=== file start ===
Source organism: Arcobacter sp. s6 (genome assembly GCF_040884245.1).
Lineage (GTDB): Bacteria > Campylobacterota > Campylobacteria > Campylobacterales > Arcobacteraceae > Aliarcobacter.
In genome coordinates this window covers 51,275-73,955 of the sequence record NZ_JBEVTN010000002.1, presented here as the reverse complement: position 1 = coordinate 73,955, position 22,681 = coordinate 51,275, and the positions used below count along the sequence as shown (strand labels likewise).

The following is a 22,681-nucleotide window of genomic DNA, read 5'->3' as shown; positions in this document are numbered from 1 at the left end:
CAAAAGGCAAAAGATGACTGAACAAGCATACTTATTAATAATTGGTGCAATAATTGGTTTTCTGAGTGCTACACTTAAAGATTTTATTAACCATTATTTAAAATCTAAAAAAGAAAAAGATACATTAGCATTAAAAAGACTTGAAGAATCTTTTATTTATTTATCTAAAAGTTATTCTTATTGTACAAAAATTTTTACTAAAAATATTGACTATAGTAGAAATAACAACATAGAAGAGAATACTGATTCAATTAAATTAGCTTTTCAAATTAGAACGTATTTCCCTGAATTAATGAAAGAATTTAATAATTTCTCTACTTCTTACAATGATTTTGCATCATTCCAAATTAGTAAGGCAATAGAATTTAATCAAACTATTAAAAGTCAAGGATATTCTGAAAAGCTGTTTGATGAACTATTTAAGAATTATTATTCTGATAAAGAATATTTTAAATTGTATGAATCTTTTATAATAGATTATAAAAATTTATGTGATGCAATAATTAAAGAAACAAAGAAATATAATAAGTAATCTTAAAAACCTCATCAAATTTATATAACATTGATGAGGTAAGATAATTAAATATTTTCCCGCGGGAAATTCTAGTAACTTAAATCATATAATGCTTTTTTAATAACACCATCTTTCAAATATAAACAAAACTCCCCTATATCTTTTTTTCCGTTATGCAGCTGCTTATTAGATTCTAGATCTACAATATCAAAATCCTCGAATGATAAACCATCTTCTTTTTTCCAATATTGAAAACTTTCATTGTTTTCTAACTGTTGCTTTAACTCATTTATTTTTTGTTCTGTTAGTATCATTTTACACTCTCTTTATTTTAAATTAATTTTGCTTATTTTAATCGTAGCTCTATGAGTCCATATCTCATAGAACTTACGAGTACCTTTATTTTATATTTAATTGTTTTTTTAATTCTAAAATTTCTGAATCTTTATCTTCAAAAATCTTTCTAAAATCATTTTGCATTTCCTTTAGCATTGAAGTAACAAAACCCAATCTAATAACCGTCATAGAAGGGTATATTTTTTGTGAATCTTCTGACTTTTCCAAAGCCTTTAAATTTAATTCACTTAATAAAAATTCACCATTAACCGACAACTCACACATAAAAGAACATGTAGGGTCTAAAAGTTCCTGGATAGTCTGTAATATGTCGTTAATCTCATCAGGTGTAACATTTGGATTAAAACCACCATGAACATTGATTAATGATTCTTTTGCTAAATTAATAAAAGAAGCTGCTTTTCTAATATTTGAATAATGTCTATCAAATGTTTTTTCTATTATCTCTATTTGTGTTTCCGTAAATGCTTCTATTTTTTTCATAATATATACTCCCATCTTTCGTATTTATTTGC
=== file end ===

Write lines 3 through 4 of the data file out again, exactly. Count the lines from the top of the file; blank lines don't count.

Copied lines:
In genome coordinates this window covers 51,275-73,955 of the sequence record NZ_JBEVTN010000002.1, presented here as the reverse complement: position 1 = coordinate 73,955, position 22,681 = coordinate 51,275, and the positions used below count along the sequence as shown (strand labels likewise).

The following is a 22,681-nucleotide window of genomic DNA, read 5'->3' as shown; positions in this document are numbered from 1 at the left end: